Tuesday May 2, 2023
(ERGO) – Mohamed Amin Hassan, a 27-year-old who lost both his legs as a baby in an explosion, is happy that he is able to support his four siblings and his elderly mother after getting a job as a mechanic.
His life and that of his family changed when he got a job at a garage in Mogadishu’s Warta Nabadda district in January.
Every morning he drives from home in Sona-kay neighborhood in Hodan district to his workplace three kilometres away in Labo-daghah neighborhood using the hand-pedalled tricycle wheelchair that he bought after receiving his first salary.
He earns between $5 and $15 a day that has given a new beginning to his destitute family, who were depending on handouts from relatives.
“The income varies, but I get something every day, you can’t tell exactly how much you will make in a month, because if you repair a car I get paid for my part,” he said.
Mohamed has rented a two-room house for his family at $100 a month and contributes $25 a month to keep his younger siblings in school.
“I was inspired to learn about small cars first because I was curious and can reach the engine of smaller vehicles to take them apart, but I can’t reach big cars. The second thing was that I wanted to make an income,” he said.
Mohamed’s father died before he was born and his single mother struggled to raise him after he lost both legs when he was nine months old after being hit by a mortar shell.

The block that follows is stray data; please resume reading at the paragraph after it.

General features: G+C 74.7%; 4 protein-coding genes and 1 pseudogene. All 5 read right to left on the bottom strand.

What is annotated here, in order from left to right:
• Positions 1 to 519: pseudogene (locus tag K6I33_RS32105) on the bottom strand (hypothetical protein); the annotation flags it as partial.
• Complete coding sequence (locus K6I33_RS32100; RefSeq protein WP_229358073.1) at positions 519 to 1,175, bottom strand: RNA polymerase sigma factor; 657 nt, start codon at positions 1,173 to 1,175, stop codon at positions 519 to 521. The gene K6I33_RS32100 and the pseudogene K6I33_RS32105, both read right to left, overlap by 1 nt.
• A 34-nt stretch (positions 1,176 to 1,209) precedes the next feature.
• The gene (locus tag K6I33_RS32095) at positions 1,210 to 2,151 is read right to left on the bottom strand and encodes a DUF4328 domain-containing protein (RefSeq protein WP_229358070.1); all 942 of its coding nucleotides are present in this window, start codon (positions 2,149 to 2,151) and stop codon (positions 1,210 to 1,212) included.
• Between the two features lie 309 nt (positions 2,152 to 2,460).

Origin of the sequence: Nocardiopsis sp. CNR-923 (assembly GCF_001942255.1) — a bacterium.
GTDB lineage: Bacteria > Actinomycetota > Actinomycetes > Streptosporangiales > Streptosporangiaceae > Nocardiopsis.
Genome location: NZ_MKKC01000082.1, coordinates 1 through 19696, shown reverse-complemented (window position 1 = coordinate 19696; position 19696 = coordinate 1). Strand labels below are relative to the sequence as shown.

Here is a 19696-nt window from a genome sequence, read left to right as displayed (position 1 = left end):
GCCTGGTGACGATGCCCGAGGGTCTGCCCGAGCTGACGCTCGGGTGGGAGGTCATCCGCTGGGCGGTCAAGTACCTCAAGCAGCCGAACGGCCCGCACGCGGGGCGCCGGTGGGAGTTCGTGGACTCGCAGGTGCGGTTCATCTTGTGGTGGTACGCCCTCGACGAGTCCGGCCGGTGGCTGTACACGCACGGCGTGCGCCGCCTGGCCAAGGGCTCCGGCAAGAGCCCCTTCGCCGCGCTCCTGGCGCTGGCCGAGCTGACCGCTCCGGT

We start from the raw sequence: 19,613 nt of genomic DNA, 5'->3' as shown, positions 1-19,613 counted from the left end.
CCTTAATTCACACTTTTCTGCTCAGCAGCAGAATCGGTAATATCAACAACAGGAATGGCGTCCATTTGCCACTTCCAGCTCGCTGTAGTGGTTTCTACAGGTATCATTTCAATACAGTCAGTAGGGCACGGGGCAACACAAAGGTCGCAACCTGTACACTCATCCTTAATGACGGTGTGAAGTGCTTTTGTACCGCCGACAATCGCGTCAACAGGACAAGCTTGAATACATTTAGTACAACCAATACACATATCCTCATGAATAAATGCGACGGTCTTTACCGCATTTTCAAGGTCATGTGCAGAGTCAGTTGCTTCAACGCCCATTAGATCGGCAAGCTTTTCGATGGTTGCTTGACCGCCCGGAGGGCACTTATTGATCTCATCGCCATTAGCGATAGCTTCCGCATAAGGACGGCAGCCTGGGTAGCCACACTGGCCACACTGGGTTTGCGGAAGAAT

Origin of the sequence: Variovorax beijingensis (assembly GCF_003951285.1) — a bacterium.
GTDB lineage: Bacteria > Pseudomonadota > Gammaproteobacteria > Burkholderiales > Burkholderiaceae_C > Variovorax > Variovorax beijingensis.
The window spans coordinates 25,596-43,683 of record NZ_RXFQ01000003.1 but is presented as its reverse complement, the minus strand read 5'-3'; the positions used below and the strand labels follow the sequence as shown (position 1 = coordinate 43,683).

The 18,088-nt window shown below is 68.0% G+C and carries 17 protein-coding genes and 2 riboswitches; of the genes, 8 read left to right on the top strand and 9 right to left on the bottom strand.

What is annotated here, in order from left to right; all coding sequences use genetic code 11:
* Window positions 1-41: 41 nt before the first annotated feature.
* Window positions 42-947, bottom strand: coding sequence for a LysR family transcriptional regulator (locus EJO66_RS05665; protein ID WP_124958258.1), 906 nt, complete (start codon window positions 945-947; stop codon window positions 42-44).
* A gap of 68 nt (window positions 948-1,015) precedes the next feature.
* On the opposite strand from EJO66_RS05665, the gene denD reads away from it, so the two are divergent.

He took a two-year training workshop from 2020 and overcame many challenges due to his disability with solid support from his friends.
“I was faced with challenges, for instance, being told to open bolts and not being able to reach them because I couldn’t stand. I didn’t know much about the parts of a car then but now I do,” he said.
Mobility in the hectic streets of Mogadishu is challenging even with his tricycle.
“When I am crossing the road, the tuk tuk taxis don’t stop. Also, when I am moving through traffic it can be slow and I can spend an hour getting to work. When I get there late I might find there is no work as someone else fixed the cars,” he explained.
Mohamed is also in his final year of studies for a bachelor’s degree at the Faculty of Computer Science and Technology at Jamhuriya University of Mogadishu.
Colleagues at work all respect him for his determination to overcome the challenges of his disability.
The instructor at the garage, Salad Mohamud Dini, said he was taken aback when he first met Mohamed and saw his passion.
“Mohamed Amin is a mechanic now, we taught him the skills he knows. He used to come in the morning and learn here, he didn’t know anything but he learned by doing. He is a man with a good mind and his understanding is good,” he said.
“He is very different from those people who don’t have disabilities. Now, as his teacher, I like to help him when he needs it even though we expect other students to be very independent, but for him I still get to help him.”
Mohamed is known for his good timekeeping and enthusiasm for work. In the future, however, he hopes that his university education will enable him to look for other opportunities and give him a break from the physically demanding job at the garage.